On Monday April 18th the Dublin Library, in celebration of Earth Day, hosted environmental educator, activist, and author Dr. Linda Riebel. In her presentation she introduced the new edition of her book; The Earth Friendly Food Chain under the new title; The Green Foodprint. Her topic was on food choices for healthy people and a healthy planet. The purpose of her speech was to show how anyone-of any lifestyle-can become an earth friendly eater. The presentation was held in a small room in the Library and the audience turnout was surprisingly minimal. There were a total of four adults that attended.
Despite the partially empty room, the speaker was able captivate the audience instantly by opening with a personal experience story about how a Safari trip to Africa ultimately changed her life and as a result she became vegetarian. Dr. Riebel began her speech by proclaiming, with enthusiasm, that the “Food Movement” has started. In the introduction of her speech she reveals her credibility on the subject. Dr. Linda Riebel is not only a vegetarian, but she also is a Psychologist, Eating Disorder Specialist, and Author of the acclaimed book, Eating to Save the Earth: Food Choices for a Healing Planet.
She emphasizes that her speech would not dwell on the bad and negative but rather, focus on the solutions. The solution, she previewed, is already in movement; organic food, local food, meatless options and family farms. At her conclusion she reaffirms that what’s good for the planet and it’s creatures is also good for humans. She concludes by reiterating the good and positive, in that people are moving in the right direction. To further her message, she left the audience with information on where to find local farms, stores, restaurants, and more, for healthy sustainable foods.
She pointed out the benefit of having a diverse system of agriculture that takes advantage of our local area’s resources, tradition, and taste. Also, she was proud to announce that the City of Dublin is launching a new seasonal farmers’ market beginning May 12. In addition to having the freshest in California-grown produce, she states, it will have different “theme weeks” every month to showcase a variety of the local talent and attractions. In her speech, Dr. Riebel, pointed out that; just as we have a carbon footprint, we also have a “foodprint “as well.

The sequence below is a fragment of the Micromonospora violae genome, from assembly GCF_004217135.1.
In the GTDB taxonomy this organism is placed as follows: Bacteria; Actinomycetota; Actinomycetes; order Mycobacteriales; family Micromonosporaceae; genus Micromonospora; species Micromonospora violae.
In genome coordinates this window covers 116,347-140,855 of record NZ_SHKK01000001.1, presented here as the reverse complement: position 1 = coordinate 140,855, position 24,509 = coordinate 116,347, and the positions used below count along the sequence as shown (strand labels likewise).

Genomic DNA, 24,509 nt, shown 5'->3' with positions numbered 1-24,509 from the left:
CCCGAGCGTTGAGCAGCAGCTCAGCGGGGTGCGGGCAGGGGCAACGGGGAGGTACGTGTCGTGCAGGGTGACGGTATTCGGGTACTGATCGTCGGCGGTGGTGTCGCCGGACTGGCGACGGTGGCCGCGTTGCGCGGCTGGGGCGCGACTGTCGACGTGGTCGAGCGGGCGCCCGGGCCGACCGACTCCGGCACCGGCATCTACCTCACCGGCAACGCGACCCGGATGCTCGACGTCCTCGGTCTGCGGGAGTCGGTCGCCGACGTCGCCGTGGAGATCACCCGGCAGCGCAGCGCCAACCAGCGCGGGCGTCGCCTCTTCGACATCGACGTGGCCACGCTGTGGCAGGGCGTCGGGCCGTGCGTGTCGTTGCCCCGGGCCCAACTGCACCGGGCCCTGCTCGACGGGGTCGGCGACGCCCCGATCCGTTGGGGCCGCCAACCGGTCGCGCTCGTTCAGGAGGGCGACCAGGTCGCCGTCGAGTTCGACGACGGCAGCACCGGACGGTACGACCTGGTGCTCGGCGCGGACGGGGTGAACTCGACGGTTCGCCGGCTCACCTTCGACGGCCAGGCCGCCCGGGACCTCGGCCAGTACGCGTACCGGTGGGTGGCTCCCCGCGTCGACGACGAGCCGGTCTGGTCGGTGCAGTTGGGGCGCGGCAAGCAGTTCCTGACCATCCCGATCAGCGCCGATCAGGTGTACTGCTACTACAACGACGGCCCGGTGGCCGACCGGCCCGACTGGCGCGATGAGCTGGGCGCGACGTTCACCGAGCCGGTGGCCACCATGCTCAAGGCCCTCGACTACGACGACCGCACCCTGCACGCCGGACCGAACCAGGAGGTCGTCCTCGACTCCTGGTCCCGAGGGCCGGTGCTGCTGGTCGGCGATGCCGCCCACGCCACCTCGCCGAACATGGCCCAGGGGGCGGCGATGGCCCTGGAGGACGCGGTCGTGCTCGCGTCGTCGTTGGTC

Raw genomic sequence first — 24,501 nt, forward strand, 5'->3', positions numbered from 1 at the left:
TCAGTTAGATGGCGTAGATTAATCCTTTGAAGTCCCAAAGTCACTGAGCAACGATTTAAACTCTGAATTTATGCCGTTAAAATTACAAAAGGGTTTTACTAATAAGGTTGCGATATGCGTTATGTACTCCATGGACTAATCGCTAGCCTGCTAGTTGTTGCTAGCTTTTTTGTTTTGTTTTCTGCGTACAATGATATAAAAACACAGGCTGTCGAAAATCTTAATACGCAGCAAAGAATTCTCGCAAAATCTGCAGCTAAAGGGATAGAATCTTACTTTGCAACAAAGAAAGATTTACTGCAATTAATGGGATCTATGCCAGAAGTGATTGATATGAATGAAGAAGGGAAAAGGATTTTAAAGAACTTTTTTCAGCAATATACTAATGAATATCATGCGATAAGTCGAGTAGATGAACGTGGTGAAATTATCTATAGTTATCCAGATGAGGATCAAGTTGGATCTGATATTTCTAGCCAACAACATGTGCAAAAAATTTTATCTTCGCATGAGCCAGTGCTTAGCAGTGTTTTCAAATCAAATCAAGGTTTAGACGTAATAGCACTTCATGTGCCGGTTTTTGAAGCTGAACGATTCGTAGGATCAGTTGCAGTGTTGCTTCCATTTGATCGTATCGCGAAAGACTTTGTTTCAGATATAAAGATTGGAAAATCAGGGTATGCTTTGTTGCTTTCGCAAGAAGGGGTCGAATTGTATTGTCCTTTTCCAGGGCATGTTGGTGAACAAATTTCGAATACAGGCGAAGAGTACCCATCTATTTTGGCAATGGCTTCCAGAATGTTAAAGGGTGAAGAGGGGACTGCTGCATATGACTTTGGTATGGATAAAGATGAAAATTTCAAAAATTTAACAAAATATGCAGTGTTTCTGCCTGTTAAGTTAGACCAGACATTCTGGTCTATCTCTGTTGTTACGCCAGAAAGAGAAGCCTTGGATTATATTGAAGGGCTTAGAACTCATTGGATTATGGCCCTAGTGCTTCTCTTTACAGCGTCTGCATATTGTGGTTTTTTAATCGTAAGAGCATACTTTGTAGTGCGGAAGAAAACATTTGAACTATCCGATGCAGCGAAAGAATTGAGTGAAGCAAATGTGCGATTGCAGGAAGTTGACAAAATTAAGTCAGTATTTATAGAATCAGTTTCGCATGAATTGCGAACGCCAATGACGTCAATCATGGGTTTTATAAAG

Our “foodprint”, she explained, is the way in which our food system’s contribute to greenhouse gas emissions and global climate change through the production, processing, packaging, shipping, storage and disposal of food. First she explains some of the environmental problems we are facing right now. This included some information on how we are depleting our water. A vast underground reserve called the Ogallala Aquifer supports over one-fifth of the irrigated cropland in the United States and in the last forty years, farmers have pumped massive amounts of water from the aquifer.
While the need for water continues to grow, the amount available decreases rapidly. In some areas, farmers are consuming the groundwater at more than twice the rate of natural recharge. She also talks about the agricultural use of some rainforest land and how this habitat destruction affects wildlife today. Many commercial agricultural projects are still carried out on rainforest lands, although many of these revert to cattle pasture after soils are depleted. She also made it a point to discuss pesticides.
She began this topic with an interesting history of the original use of pesticides. Their mass introduction into farming 70 years ago, along with petrochemically-derived fertilizers, set U. S. farming down a costly and unsustainable path. Along the way, community-scale farming was nearly destroyed, generations have suffered ill health ranging from cancer to autism and Parkinson’s, biodiversity has taken big hits, and the six mega-corporations who dominate the pesticide industry have gotten very rich and very powerful.